Regular attendance at work is an integral part of every employee’s contract of employment. However, it is recognised that there are occassions when employees will have genuine and acceptable health reasons to be absent from work. The following tips provide guidance for supporting employees and managing those whose absence levels give cause for concern.
1. Are your employee’s aware of your School’s Attendance Management Policy?
In order to minimise absence levels across the school it is important to ensure that you have an up-to-date Attendance Management Policy in place. This should provide a fair and consistent framework for managing attendance and be reviewed on a regular basis. The policy should be communicated to all employees and be stored centrally for them to access. It is good practice to share this annually, possibly at the start of each Academic Year when you are sharing other important documentation. This is a good reminder of their responsibilities regarding attendance at work and the process to be followed should they fall ill.
2. Do your line managers understand their role when dealing with short-term sickness absence?
Is your School’s policy clear as to who does what in terms of the process and have line managers received the appropriate training to deal with absence?
Who is responsible for?
- Informing employees of the attendance management procedures including the conditions of the sick pay scheme.
- Recording all sickness absence upon notification.
- Meeting with employees on their return to work, regardless of the duration of the absence.
- Monitoring and reviewing sickness absence across the School.
- Holding a review meeting with an employee when their sickness absence level has reached a trigger point.
- Maintaining reasonable contact with employees during a period of absence.
3. Have you outlined the process to employees’ for reporting sickness absence?
The purpose of having a clear reporting process is to ensure that the School can make appropriate arrangements to minimise the impact of sickness absence. You should be clear about what the reporting procedure is. It is good practice to require employees to report their absence in person, to a specific contact and avoid the use of leaving a recorded message or sending a text message. Employees should be aware that failure to follow this procedure may result in sick pay being withheld and/or the absence being treated as an unauthorised absence.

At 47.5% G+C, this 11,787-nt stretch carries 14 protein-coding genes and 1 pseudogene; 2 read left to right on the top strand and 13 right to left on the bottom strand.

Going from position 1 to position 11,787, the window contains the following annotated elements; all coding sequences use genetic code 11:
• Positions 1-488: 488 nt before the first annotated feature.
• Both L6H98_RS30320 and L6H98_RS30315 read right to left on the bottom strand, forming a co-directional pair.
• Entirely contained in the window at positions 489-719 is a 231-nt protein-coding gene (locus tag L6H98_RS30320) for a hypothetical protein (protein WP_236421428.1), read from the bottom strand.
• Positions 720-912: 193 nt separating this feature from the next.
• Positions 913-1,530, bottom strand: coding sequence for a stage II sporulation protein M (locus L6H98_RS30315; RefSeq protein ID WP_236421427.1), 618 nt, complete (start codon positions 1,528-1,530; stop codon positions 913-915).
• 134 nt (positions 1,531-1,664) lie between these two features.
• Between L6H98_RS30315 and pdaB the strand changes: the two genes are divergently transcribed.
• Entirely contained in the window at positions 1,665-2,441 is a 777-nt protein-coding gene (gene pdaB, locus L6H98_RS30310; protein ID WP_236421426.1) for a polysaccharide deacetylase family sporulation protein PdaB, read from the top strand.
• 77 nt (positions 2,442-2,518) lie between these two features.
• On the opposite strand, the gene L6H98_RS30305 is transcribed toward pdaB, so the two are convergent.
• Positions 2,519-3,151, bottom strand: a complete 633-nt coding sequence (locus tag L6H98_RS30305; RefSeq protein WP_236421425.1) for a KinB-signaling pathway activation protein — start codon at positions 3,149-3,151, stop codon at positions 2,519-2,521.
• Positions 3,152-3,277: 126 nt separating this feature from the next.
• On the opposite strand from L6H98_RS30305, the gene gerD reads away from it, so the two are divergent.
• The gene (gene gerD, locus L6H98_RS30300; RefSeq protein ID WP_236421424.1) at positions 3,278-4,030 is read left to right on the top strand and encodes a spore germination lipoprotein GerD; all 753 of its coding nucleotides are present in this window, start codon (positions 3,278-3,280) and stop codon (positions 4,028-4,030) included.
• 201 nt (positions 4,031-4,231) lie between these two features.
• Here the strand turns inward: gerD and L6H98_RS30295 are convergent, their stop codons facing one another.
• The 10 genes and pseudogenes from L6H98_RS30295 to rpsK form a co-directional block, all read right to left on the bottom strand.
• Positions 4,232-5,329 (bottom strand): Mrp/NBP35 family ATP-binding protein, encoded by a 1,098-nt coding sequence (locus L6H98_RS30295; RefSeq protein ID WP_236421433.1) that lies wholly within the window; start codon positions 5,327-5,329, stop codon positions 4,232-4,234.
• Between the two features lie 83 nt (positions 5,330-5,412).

4. Do you carry out return to work meetings following every absence?
Following a period of sickness absence it is good practice to require the employee to attend a return to work interview.Ideally this should be done on the employee’s first day back to work.If this isn’t possible it should be held within three days of their return to work.
Employees should be made aware at this stage if their absence level is nearing or has reached a trigger under the policy and if a further, more formal, meeting will be required.
5. How do you manage pregnancy and disability?
Remember that employees who are pregnant or have a disability should be dealt with differently to other employees. Under the Equality Act you should seek to make ‘reasonable adjustments’ for employees who have a disability to ensure that your workplace or practices do not disadvantage them.
6. Do you seek medical advice via occupational health?
To get the most out of your Occupational Health referrals ensure that you provide as much information as possible on the referral form. Providing detailed information on the following areas will allow your OH physician to report on the key issues:
- Information about your particular school
- The employees role, hours of work, work patterns and any aspects of the role which may cause the employee a problem
- A detailed breakdown of the employees absence history
- Any adjustments and support that you have already put in place
7. Do you know your triggers for attendance management?
School’s use different trigger points, such as The Bradford Factor, to review employees’ attendance. You should ensure that your triggers are clearly stated in your Attendance Management policy and that these are also communicated to staff.
When considering trigger points, the circumstances of the employee should be carefully and sensitively considered in order to treat all employees fairly, consistently and compassionately.
It is common practice to have 3 stages of review, where each stage could lead to a warning being issued and stage 3 could result in dismissal.
8. Are employees given the right of appeal?
Remember that if you issue an absence warning following a trigger point meeting the employee should be given the right of appeal.
If you would like to learn about more tips to reduce absence and effectively manage absence in schools then book onto our Attendance Management Training Course. This will help you to proactively manage staff absence in your school.
We would also recommend you book a free demonstration of our bespoke absence software for schools if you haven’t already. Our SAM software can help track staff absence in schools, highlighting who is hitting triggers. Many schools are already seeing reductions of up to 62%* year on year when they effectively use the software and it saves time too. Call 01924 827869 to arrange a free demonstration.
*62% is based on an average across the top three schools who have effectively used SAM since September 2015. Measurement was taken across Autumn and Spring terms to show the number of days being saved.